Do you still believe in holiness?

1197864_open_door_classics_1Time for roll call. Do you still believe in holiness?

1. Do you believe that people can be set free not only from the guilt of sin that leads to condemnation, but from the power of sin to enslave? Can people be free from intentional sin by the power of God?

2. Do you believe that God wants every Christian to be able to live a life free from intentional sin? Or is it only for “saints” and “super Christians” to achieve? (This does not mean it is impossible for them to intentionally sin, but that it is impossible for them not to do so.)

3. Do you believe that the Spirit of Christ uses both ongoing process (means of grace) and crisis moments (justification, consecration, sanctification) to make people holy?

4. Do you believe that the Spirit of God can fill a person in a way that purifies their hearts and empowers them for loving living?

5. Do you believe that Jesus Christ ever commands us to do something the Spirit will not enable us to achieve?

6. Have you ever met someone you would consider entirely sanctified?

7. Are you yourself pursuing a life of holiness with faith that even if you would not consider yourself sanctified you have confident hope you will one day be?

If so, let us know in the comments below by simply writing “I believe in holiness.” You can write more than that if you choose, but at least write that.

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5 thoughts on “Do you still believe in holiness?

  1. Yes! Yes! To all seven questions. I still believe in holiness. If I don’t believe in holiness, I don’t believe in anything. I have preached a specific series on holy living. Christ-like-ness – becoming men and women of God are themes running through most if not all of my prayers, preaching, and life. It defines me – because it is Christ. Having said that, when I reflect on my life and my efforts to be like Him, I am overwhelmed by the amount of “pretending” – how little I have actually grasped. I am especially appreciative of Steve DeNeff’s “The Way of Holiness” and he and Drury’s “Soul Shift.” I am so thankful for those who are blazing the trails so the rest of us can find the trails. Holiness IS the Christian life. We must never let go of the way of holiness.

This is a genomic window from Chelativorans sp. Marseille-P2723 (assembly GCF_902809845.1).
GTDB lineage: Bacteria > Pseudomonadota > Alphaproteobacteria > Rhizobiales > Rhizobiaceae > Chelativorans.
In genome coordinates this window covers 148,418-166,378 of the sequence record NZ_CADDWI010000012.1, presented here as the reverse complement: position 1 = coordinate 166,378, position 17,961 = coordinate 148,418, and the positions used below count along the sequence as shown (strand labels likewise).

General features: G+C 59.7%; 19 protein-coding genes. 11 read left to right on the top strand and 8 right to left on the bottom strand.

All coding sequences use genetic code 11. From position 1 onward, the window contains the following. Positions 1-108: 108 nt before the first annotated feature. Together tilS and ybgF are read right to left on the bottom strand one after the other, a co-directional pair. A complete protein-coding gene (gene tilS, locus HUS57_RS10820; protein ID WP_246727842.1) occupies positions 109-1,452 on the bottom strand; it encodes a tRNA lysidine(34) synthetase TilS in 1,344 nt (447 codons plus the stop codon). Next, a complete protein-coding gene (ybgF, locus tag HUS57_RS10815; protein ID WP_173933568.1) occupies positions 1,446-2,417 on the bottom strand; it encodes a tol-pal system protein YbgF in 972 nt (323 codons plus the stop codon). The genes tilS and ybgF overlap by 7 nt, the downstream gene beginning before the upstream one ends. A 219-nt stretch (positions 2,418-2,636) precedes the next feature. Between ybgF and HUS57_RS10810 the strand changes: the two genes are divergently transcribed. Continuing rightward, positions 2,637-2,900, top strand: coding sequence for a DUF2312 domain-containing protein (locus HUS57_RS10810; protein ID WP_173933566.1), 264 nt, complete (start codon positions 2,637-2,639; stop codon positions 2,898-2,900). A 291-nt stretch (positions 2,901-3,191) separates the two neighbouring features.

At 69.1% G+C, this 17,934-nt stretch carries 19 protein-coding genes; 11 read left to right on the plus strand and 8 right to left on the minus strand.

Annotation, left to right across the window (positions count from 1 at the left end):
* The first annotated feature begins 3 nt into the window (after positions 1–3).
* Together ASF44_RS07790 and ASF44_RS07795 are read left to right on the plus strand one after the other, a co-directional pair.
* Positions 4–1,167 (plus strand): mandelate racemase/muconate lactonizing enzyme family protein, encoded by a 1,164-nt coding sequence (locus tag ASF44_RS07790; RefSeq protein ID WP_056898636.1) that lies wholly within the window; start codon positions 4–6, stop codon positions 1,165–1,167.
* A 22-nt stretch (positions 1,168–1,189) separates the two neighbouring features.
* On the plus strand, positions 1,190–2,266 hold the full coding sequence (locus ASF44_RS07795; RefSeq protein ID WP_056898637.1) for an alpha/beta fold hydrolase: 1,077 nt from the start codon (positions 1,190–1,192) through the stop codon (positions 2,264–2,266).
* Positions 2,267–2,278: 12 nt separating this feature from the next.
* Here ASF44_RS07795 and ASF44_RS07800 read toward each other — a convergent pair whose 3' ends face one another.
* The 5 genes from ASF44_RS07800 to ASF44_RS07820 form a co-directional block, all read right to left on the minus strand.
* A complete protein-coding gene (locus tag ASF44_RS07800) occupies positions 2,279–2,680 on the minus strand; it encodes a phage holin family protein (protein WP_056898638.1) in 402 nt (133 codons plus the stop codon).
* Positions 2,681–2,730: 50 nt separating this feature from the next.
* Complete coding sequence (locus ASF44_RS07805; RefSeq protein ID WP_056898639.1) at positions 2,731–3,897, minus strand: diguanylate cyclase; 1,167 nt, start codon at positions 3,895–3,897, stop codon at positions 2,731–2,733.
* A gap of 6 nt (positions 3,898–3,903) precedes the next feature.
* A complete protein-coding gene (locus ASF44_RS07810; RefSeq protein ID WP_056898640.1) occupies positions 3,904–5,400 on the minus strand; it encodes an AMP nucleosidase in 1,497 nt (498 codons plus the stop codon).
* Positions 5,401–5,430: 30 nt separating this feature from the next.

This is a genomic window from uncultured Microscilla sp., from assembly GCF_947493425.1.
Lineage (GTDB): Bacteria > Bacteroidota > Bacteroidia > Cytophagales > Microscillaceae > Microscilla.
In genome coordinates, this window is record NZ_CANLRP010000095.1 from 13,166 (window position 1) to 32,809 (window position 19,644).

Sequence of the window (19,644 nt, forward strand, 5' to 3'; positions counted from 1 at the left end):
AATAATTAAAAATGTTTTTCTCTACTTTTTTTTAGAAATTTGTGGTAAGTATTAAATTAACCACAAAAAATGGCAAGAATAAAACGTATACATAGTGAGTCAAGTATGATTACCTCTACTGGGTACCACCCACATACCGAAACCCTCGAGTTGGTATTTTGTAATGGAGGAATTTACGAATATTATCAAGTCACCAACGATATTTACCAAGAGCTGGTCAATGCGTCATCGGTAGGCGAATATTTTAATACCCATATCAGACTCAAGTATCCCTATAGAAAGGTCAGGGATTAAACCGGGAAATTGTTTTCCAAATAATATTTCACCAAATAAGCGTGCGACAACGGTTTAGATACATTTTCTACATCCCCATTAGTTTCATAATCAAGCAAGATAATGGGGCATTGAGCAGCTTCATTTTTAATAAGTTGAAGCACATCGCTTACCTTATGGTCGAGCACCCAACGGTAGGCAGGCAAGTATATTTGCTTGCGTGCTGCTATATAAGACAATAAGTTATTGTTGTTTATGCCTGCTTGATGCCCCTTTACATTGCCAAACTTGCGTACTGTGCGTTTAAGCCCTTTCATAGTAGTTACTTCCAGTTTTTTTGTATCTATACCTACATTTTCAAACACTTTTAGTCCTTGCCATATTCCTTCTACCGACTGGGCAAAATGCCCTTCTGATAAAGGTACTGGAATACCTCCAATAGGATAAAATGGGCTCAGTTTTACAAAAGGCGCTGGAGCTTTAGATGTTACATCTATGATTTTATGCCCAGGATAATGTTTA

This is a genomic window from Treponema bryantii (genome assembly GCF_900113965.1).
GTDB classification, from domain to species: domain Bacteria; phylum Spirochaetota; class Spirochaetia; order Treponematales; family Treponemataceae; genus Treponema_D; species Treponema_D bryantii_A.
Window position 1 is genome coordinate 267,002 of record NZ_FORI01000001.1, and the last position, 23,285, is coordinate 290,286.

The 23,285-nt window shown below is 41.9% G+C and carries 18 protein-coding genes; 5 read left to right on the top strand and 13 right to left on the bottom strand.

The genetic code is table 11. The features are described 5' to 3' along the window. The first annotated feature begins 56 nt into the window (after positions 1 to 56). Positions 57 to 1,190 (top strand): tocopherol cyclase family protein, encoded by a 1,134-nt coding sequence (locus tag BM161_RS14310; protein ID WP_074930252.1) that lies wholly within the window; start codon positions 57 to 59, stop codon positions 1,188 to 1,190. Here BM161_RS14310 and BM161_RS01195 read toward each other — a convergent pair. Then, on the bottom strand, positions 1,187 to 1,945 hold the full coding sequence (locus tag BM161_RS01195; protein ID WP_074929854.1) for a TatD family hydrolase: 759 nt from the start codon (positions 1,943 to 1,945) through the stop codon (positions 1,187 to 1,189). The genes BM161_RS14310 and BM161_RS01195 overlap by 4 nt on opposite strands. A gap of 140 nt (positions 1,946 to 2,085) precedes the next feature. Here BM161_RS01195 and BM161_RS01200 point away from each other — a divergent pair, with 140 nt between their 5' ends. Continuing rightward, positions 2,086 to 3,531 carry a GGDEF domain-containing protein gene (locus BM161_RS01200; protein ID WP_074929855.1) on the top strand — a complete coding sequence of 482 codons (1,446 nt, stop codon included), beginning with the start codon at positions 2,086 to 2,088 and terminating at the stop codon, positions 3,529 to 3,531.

2. Yes, I believe in holiness. Do I believe Scripture? Yes. There can be no doubt that the Lord, in addition to providing for our justification by Christ’s sacrifice on the cross, also expects and provides for us to live a new, transformed life. Anything short of that is a truncation of the gospel. But this life in Him is not a strange life. It is the “normal” life for the Christian. If you ordinarily go for an hour or a day without any thought of rebellion against God, but are quite enjoying the thought of serving Him and fellowshipping with Him, then that would be solid evidence that you are not a “carnal” Christian still experiencing a constant internal war, but are trusting your life, your hopes, your days, to Him. Don’t let terms like “entire sanctification” or “holiness” make this seem like something that is only possible in some other life. The question for right now is, are you rebelling against God right now, or are you at peace with his plan, his presence, his Word, governing your life?

  3. I sure do believe in holiness!!! But I’m afraid my generation, for the most part, has not heard of God’s transforming power. Most young people I meet see holiness as merely ones legal standing before God rather than a regenerative life change.

  4. Yes! I believe in holiness; and have been revisiting the command of God to “be holy.” I think the current generation of Christians look back at the old holiness movement and see a lot of stoic restraints. But I have been learning that it isn’t restraints but freedom. It’s living a life like Christ lived on earth; loving God and loving people and doing what is right. I just read Jerry Bridges book “The Transforming Power of the Gospel” which is a great explaination of living the holy life–Christ-like life. It has given me a fresh look at myself in view of the gospel.